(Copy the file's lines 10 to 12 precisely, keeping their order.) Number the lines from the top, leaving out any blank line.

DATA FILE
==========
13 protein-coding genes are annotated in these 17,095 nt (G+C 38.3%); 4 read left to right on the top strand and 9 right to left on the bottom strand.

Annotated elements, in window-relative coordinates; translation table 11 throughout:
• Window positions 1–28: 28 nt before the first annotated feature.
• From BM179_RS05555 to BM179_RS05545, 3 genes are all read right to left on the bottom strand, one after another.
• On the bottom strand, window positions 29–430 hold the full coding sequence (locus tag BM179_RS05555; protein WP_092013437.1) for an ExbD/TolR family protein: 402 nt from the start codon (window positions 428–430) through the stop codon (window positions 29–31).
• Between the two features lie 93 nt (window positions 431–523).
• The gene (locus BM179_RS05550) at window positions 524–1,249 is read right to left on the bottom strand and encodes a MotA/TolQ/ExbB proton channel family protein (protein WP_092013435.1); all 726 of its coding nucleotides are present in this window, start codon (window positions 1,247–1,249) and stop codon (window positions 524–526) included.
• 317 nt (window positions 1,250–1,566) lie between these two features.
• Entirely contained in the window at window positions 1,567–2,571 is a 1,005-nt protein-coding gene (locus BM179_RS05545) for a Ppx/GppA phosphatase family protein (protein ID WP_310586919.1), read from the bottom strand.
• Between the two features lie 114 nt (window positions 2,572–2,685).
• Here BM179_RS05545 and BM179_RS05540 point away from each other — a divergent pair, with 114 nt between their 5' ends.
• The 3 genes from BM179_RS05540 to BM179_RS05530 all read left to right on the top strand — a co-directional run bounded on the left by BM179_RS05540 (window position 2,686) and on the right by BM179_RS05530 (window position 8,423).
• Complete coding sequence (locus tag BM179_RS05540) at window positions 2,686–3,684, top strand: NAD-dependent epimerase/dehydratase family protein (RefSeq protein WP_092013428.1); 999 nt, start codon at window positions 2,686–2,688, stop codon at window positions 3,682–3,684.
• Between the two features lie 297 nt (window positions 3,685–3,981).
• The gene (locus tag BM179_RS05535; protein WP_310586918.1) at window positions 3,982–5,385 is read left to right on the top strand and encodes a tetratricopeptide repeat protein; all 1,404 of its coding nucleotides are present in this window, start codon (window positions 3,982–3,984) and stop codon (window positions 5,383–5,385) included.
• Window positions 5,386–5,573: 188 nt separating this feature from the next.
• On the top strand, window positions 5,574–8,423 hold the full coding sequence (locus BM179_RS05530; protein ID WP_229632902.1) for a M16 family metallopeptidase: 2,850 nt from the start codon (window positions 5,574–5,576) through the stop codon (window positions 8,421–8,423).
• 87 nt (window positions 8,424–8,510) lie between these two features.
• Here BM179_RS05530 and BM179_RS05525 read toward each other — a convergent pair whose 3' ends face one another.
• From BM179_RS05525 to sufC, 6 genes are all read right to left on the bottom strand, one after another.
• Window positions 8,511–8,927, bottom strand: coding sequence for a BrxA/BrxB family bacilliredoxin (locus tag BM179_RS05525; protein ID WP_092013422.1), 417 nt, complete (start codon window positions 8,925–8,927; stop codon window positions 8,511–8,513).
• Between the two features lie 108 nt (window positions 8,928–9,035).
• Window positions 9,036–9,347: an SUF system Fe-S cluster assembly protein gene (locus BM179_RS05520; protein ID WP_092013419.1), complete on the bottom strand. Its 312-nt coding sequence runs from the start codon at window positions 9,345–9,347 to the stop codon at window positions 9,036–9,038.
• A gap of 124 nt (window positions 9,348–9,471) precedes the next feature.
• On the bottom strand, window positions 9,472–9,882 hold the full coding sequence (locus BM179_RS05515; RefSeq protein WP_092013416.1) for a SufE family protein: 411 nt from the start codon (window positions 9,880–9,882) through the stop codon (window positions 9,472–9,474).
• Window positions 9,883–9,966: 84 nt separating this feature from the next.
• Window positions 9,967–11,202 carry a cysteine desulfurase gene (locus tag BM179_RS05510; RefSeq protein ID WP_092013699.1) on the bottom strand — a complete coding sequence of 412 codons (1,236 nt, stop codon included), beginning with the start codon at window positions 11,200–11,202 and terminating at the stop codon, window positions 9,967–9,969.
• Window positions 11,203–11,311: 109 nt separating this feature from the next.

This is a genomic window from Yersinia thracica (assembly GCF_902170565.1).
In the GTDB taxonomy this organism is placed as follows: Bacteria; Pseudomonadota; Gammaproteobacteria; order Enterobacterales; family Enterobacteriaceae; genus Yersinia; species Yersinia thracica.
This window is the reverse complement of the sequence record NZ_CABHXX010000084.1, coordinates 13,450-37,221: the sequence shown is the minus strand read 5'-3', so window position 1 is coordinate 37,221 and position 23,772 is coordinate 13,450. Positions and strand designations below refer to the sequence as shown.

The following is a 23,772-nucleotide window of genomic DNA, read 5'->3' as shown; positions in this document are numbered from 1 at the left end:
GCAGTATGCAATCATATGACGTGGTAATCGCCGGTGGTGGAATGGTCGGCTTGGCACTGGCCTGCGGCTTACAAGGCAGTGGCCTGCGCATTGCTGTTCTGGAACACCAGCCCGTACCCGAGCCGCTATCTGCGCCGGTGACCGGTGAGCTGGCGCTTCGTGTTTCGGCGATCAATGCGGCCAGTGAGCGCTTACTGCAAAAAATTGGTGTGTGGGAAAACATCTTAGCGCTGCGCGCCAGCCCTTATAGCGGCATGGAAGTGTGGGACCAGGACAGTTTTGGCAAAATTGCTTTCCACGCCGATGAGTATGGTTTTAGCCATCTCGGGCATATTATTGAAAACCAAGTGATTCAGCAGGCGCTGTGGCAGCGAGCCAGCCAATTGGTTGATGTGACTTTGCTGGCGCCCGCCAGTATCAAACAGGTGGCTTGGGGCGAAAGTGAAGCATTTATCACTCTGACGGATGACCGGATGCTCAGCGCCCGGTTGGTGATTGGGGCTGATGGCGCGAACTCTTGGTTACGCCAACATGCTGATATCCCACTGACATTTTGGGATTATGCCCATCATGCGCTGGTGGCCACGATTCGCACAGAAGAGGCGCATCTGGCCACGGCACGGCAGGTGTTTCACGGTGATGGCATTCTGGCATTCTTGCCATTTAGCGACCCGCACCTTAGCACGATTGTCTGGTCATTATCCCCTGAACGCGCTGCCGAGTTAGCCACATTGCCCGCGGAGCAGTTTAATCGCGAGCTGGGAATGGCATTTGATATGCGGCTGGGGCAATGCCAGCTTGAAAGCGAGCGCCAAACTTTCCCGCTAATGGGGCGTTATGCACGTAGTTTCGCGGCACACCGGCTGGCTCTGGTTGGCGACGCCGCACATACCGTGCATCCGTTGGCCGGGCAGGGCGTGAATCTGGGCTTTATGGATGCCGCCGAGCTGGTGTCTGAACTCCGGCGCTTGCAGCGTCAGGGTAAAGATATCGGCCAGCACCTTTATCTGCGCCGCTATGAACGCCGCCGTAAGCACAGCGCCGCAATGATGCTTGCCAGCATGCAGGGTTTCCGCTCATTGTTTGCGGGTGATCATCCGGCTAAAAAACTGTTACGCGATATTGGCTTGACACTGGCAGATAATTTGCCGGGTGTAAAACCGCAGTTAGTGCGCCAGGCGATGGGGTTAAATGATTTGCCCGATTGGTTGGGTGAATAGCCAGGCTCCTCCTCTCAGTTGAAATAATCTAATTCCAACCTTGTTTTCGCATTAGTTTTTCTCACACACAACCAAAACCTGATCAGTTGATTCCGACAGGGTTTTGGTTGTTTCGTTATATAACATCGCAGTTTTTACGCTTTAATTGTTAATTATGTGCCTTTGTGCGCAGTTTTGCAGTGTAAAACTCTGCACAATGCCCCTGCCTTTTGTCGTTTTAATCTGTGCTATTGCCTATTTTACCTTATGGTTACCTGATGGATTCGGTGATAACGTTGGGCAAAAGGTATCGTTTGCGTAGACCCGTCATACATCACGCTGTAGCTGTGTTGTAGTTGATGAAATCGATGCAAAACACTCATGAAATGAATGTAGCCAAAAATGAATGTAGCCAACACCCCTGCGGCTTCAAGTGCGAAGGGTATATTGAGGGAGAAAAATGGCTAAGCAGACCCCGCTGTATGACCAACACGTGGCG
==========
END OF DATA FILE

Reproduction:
• Between the two features lie 114 nt (window positions 2,572–2,685).
• Here BM179_RS05545 and BM179_RS05540 point away from each other — a divergent pair, with 114 nt between their 5' ends.
• The 3 genes from BM179_RS05540 to BM179_RS05530 all read left to right on the top strand — a co-directional run bounded on the left by BM179_RS05540 (window position 2,686) and on the right by BM179_RS05530 (window position 8,423).